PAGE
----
[JURIST] The Nevada Senate [official website] on Monday approved a bill requiring Internet providers to disclose what types of personal information they collect from users. Senate Bill 538 [text, PDF] is sponsored by Senate Majority Leader Aaron Ford [official website] and Assembly Speaker Jason Frierson [official website]. According to Ford, “It’s important that Nevada’s privacy laws reflect that we are all conducting more of our lives online.” Senate Bill 538 also requires Internet providers to publish information on any third-party contractors who may be stockpiling user data. The unanimous passing of the bill makes Nevada one of the roughly a dozen states that have enhanced Internet privacy laws in the past two months, a response to the Presidential Executive Order on Buy American and Hire American [text] signed by US President Donald Trump [official website] in April.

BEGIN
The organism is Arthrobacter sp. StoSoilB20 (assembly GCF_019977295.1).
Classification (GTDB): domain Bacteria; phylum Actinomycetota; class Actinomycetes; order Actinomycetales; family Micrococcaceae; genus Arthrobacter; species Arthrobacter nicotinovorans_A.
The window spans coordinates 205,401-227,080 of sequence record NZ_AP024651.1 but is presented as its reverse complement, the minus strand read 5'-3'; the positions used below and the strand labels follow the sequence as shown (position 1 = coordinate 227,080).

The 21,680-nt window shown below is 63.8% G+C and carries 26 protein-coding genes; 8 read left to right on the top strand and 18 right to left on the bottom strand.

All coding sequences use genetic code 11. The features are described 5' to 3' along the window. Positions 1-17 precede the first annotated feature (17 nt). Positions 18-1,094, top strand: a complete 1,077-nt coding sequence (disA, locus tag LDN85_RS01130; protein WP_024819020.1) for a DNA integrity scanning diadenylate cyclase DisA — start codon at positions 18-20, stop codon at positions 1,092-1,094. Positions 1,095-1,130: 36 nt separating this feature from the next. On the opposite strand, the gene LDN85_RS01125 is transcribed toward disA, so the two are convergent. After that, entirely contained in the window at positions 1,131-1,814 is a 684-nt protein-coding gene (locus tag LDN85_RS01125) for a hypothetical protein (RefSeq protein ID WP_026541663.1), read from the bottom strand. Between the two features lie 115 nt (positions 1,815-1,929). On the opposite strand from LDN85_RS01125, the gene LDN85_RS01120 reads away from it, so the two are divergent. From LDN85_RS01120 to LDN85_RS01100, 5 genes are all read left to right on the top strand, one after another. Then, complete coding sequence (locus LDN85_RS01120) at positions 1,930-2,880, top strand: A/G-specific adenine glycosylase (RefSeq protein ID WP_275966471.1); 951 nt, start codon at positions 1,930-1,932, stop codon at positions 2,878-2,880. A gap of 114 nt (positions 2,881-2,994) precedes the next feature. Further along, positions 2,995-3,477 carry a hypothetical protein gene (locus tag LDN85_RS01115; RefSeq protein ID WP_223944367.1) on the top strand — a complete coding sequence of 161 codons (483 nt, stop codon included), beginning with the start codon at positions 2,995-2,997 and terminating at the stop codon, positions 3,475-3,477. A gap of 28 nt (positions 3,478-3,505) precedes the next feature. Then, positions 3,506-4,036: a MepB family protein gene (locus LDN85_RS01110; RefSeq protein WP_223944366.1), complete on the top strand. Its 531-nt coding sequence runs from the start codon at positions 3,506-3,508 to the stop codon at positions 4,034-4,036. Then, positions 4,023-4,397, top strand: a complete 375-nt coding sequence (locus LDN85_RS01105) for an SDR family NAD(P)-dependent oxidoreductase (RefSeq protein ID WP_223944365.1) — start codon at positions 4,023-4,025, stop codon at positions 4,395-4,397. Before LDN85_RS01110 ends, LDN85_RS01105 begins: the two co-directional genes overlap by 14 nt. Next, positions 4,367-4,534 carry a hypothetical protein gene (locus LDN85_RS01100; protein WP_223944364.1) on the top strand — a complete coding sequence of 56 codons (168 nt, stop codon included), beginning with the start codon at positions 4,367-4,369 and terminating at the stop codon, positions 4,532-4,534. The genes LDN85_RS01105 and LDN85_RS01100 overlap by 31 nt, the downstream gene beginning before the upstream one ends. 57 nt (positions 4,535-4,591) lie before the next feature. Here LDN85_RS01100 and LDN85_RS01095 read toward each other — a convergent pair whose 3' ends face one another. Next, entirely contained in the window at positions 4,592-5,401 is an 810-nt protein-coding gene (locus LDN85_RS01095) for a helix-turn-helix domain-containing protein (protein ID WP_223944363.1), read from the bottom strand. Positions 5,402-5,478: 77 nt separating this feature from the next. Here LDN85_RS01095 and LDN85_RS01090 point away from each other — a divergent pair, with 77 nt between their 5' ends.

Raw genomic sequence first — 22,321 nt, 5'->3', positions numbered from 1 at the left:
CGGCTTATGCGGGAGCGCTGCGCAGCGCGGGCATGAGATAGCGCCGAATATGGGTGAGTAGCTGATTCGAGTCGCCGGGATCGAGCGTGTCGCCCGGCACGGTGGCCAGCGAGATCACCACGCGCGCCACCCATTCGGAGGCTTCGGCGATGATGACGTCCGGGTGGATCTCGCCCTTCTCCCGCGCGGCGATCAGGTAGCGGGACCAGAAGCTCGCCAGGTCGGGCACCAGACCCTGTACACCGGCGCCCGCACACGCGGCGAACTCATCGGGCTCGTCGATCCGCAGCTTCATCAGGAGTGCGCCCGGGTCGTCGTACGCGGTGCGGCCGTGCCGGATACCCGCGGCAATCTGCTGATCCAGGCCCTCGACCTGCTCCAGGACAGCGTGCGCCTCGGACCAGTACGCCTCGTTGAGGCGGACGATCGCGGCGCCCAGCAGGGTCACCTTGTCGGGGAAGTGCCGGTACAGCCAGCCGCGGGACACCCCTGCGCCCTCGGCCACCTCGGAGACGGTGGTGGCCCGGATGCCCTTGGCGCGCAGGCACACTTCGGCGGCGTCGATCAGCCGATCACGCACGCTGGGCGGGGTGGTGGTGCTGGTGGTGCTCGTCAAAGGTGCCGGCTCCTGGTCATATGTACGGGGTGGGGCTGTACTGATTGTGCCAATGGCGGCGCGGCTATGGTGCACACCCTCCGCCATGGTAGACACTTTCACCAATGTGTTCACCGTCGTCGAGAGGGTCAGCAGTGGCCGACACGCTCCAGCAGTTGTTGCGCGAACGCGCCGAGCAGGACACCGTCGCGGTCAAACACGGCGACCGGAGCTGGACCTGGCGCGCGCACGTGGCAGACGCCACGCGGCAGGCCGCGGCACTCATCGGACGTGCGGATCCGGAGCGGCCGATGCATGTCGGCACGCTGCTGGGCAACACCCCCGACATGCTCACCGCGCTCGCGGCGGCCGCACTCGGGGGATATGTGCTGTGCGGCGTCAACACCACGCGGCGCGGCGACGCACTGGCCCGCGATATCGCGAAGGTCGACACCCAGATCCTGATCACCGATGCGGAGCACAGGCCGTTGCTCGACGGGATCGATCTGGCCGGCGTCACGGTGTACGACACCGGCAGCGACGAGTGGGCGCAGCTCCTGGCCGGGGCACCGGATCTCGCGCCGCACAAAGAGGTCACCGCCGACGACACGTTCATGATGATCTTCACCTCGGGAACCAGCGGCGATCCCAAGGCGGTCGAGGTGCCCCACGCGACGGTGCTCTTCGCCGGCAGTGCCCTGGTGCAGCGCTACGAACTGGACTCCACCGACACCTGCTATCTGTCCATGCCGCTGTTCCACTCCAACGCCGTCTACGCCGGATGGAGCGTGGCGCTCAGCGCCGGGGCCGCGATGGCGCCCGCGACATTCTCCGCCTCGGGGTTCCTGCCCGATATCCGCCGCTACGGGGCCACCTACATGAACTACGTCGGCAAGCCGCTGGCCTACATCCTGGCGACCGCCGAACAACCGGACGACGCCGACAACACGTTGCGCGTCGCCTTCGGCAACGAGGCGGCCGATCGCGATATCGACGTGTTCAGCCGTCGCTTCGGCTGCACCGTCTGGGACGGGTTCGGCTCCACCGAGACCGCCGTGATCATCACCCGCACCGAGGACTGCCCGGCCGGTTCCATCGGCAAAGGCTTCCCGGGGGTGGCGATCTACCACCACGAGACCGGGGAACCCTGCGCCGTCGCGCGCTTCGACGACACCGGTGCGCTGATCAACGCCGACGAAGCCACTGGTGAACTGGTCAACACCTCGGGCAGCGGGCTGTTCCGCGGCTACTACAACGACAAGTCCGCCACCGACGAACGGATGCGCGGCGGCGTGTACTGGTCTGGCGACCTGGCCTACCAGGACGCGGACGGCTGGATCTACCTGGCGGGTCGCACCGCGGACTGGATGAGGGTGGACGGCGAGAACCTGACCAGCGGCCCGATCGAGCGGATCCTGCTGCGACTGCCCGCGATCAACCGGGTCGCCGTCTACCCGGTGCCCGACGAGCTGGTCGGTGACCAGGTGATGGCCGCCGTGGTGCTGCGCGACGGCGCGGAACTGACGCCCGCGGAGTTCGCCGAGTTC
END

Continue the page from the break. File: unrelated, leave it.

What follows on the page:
The increased “Internet of Things” has led to new and unique challenges to consumers who wish to maintain data privacy, sparking the involvement of many civil rights groups with strong opinions on the international controversy. US President Donald Trump’s repeal of internet privacy regulations [JURIST report] set during the end of former president Barrack Obama’s term is only the most recent change in internet regulations. Earlier in April, Facebook settled a class-action lawsuit levied against it for its prior practice of scanning private messages [JURIST report] to aid in ads. Also in March, a judge for the US District Court for the Northern District of California rejected the settlement of a class action lawsuit where non-Gmail email users contended that Google illegally scanned their e-mail correspondence [JURIST report] with Gmail users for targeted advertising purposes. In February, the Federal Trade Commission announced a $2.2 million settlement with VIZIO over the alleged collection of viewer data without consent [JURIST report]. In January, Liberty, a UK-based advocacy group, announced that it had met its crowding funding goal to launch a legal challenge against recently passed surveillance legislation that allows the government to record internet history [JURIST report] of every UK citizen for up to a year.